6. Answer Softly
This is the tactic of ‘the louder she yells, the softer you respond’ whenever your toddler is throwing a tantrum. Your kid will end up matching your volume because she wants to engage. If it is in a public place, lead her away, and quietly speak to her. When she gradually stops her tantrum and displays her usual temperament, praise her. It is the positive behaviour you want to reinforce.
7. Make a Game Out of It
Now, this is a noisy tactic and works best when you are in a private place. When your toddler is having a screaming fit, try to indulge her need to be loud by saying, “Let’s both be as loud as we can” and join her in the screaming. Then say, “Now, let’s see who can whisper the best” and stick to a whisper. Play it like a Simon Says game, where you can also add movements like jumping around or moving your hands. Your child will be willing to play along and automatically will get distracted by her screaming.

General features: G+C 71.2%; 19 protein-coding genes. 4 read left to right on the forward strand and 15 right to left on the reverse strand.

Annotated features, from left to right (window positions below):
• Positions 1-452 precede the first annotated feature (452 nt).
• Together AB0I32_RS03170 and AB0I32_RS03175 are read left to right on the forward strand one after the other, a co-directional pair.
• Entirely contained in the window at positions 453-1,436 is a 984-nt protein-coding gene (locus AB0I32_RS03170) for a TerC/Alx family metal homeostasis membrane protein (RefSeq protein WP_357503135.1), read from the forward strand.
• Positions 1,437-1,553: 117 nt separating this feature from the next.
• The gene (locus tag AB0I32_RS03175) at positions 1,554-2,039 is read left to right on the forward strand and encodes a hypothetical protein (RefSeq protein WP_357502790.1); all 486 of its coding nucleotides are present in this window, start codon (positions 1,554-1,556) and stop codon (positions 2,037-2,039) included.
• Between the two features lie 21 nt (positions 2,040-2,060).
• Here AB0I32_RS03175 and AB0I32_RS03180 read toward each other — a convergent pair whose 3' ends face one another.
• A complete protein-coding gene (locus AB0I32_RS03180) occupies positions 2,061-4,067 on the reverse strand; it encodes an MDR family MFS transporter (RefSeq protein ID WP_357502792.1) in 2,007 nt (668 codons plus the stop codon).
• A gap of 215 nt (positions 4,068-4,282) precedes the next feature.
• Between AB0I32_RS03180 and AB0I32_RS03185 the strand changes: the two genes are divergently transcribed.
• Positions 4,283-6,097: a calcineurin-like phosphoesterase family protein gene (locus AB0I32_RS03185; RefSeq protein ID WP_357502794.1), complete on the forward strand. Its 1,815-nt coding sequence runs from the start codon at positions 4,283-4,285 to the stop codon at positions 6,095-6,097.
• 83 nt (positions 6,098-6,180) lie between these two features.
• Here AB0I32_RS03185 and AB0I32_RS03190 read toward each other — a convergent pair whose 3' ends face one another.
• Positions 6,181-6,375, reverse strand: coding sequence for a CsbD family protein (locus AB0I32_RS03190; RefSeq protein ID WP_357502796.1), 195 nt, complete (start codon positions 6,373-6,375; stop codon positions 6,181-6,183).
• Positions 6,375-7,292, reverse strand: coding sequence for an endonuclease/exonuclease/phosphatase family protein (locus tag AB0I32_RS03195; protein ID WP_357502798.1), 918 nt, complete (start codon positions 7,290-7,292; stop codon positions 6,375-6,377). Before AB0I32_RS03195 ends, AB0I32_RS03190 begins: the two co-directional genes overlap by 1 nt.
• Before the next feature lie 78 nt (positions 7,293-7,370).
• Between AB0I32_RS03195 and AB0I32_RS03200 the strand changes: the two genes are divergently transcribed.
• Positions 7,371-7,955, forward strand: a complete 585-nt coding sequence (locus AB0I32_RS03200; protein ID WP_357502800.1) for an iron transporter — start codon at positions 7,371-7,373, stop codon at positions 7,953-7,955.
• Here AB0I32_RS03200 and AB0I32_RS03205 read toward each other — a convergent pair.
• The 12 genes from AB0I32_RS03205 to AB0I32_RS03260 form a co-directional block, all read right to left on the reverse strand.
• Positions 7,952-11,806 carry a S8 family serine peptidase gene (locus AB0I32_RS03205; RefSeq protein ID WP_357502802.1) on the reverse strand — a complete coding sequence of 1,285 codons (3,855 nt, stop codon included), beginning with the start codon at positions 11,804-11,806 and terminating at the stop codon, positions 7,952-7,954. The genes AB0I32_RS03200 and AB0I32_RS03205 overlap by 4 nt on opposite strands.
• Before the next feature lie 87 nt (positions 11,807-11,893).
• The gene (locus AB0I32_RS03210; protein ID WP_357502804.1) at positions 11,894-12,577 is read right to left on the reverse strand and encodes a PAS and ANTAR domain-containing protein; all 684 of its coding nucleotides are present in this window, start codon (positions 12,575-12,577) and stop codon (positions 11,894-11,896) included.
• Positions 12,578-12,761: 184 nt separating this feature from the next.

8. Give Them Some Space
Sometimes, a child just needs to let it out. Do not engage in a yelling match or a battle of wills with your child. Give her space to let her feelings out, pull herself together, and regain control on her own. Just ensure that there is nothing in the tantrum’s way that could hurt her.
There will be many such instances when your toddler might randomly throw a tantrum. The key is to be calm and not lose it like your kid! So, stay firm, analyse the cause, and try to help your child through it. Show some love, check if everything is fine, and move onto the next steps to calm your child down.